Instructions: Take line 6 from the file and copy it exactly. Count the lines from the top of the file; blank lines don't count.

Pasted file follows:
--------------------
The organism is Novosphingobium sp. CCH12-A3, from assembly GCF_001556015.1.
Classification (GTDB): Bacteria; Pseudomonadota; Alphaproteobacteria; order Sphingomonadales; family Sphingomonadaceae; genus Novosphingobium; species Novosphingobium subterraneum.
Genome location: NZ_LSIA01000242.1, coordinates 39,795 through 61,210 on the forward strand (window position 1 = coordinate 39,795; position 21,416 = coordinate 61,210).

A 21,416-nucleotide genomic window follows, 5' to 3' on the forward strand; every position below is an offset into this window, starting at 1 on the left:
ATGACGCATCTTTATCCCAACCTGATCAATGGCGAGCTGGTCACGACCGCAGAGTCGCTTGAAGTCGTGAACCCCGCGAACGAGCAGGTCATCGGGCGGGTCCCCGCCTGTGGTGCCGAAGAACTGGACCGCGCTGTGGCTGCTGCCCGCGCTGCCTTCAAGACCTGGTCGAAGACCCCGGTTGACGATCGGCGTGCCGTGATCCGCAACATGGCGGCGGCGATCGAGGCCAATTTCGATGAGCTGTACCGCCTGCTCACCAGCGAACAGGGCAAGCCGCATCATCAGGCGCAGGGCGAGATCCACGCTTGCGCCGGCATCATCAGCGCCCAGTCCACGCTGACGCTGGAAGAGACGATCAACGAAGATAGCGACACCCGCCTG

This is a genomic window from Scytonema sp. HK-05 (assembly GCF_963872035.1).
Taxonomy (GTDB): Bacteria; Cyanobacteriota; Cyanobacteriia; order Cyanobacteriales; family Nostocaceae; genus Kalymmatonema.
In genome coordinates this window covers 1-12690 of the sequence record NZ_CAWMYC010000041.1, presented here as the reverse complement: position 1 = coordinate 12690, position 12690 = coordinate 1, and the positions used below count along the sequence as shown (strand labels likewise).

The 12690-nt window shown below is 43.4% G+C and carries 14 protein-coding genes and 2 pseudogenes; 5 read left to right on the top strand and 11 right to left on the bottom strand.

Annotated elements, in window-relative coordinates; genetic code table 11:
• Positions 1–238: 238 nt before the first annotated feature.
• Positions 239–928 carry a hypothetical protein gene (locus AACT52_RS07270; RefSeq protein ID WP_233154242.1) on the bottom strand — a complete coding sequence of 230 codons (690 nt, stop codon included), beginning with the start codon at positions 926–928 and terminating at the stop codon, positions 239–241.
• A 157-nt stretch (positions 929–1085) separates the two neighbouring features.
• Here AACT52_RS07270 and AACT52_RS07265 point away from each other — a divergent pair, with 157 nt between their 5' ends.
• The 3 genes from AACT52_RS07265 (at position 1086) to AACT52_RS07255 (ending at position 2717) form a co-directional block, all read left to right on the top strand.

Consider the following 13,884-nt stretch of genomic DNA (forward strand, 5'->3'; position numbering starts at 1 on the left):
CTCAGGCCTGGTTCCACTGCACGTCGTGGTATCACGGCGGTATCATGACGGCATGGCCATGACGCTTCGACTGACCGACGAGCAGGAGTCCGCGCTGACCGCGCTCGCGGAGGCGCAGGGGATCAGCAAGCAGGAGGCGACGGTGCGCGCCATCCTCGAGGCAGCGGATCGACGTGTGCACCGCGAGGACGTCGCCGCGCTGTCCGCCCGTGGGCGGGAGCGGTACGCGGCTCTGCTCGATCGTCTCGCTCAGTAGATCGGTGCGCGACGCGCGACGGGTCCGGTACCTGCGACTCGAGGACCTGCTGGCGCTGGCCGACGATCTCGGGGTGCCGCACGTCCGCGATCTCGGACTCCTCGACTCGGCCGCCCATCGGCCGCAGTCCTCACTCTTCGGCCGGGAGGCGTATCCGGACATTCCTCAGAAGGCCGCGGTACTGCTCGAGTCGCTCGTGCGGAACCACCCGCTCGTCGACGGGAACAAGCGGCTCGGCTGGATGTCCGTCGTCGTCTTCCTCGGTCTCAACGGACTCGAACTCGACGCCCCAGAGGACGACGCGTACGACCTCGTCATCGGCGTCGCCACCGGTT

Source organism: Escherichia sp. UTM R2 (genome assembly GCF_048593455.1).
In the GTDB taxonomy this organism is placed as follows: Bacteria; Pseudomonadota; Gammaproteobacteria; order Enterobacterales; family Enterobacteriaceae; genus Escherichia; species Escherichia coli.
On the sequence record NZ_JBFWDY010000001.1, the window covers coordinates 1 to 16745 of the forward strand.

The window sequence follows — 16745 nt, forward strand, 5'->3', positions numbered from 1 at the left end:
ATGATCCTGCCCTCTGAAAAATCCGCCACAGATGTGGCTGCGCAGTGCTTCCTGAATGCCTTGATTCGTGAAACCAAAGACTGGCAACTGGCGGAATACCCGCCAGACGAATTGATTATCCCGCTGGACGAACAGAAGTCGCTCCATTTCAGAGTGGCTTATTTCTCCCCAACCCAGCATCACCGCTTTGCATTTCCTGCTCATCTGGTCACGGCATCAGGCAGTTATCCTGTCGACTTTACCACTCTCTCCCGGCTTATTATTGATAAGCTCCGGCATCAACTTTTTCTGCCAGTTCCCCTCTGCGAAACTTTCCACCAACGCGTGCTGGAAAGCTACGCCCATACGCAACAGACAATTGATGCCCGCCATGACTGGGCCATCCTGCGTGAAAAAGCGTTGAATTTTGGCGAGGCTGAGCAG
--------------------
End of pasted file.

This is a genomic window from Scytonema sp. HK-05 (assembly GCF_963872035.1).